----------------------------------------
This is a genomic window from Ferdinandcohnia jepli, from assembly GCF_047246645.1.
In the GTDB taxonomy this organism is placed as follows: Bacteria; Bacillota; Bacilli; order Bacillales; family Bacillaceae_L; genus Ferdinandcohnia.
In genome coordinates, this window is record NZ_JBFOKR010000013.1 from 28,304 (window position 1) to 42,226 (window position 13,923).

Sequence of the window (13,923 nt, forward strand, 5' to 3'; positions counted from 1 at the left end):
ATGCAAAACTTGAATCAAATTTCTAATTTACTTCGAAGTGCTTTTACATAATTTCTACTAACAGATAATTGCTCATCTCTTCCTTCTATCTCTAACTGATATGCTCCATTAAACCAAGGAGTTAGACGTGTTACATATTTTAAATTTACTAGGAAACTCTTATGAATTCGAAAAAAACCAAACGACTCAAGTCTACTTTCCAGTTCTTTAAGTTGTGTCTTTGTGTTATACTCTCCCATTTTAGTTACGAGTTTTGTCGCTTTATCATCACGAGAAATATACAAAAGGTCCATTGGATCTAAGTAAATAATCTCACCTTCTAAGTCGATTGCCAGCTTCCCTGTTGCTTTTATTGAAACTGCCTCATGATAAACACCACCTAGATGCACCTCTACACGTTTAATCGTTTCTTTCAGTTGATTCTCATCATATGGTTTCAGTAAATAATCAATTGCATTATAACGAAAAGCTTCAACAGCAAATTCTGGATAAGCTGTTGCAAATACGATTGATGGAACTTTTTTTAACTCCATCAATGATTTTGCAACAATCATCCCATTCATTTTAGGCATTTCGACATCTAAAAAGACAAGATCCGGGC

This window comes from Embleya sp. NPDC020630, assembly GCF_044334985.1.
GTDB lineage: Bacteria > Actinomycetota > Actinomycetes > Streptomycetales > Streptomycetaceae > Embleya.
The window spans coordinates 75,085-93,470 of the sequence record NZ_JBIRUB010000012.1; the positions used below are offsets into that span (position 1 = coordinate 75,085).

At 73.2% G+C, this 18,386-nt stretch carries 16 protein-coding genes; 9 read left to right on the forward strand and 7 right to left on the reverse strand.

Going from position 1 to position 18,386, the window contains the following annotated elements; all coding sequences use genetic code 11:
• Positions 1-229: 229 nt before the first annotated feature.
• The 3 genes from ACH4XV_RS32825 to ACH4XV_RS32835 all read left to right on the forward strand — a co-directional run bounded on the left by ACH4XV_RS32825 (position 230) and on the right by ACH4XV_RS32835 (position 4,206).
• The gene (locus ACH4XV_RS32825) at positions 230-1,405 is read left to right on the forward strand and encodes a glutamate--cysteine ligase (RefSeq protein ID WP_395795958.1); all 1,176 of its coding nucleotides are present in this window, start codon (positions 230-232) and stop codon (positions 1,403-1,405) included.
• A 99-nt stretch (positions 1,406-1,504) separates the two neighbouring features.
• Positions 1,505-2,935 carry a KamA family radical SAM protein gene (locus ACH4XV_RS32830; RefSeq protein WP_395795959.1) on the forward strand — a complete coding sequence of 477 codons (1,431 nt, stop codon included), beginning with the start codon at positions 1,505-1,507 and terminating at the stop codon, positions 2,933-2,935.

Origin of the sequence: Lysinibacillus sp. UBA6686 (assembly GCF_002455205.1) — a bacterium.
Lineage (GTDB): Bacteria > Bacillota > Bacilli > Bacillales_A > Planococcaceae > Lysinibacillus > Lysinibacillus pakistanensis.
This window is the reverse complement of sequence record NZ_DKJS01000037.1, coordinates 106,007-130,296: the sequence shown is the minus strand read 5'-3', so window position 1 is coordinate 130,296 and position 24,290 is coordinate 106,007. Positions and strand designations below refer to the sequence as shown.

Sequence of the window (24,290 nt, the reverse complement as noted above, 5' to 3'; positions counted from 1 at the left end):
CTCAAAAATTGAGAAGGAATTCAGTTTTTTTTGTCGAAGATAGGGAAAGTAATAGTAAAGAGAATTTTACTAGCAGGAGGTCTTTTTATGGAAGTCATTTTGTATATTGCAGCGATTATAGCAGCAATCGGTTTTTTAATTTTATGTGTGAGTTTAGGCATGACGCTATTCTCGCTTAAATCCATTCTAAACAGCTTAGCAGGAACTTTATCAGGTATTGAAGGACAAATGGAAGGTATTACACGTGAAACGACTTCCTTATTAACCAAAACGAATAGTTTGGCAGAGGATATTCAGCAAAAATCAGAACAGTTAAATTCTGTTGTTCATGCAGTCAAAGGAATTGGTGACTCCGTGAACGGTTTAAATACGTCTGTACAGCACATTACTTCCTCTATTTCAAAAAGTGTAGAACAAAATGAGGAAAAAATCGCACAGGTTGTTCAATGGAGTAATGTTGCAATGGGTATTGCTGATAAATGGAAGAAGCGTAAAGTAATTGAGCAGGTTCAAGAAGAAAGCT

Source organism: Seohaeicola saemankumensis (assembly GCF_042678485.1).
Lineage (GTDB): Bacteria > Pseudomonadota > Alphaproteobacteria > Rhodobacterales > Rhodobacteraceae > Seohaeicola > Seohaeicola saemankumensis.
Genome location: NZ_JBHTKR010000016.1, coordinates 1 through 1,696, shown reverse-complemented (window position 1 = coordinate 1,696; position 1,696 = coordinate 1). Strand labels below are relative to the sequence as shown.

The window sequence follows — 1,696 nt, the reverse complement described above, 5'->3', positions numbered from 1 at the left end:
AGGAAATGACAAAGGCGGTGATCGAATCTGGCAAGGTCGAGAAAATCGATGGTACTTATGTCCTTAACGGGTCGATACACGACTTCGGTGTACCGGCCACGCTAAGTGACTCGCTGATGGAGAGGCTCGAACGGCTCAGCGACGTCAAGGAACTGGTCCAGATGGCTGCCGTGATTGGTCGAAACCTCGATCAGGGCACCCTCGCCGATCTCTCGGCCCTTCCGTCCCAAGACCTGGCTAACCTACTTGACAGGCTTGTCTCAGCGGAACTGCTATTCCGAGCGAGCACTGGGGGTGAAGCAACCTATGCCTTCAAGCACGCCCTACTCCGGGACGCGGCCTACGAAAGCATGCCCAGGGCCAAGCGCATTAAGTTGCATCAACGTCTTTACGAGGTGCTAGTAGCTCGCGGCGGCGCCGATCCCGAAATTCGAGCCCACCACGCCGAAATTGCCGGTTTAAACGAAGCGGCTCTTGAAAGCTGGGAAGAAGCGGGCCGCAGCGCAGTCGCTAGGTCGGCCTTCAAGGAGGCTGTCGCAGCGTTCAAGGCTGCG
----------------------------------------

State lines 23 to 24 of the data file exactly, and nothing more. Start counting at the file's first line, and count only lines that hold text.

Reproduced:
Genome location: NZ_JBHTKR010000016.1, coordinates 1 through 1,696, shown reverse-complemented (window position 1 = coordinate 1,696; position 1,696 = coordinate 1). Strand labels below are relative to the sequence as shown.

The window sequence follows — 1,696 nt, the reverse complement described above, 5'->3', positions numbered from 1 at the left end: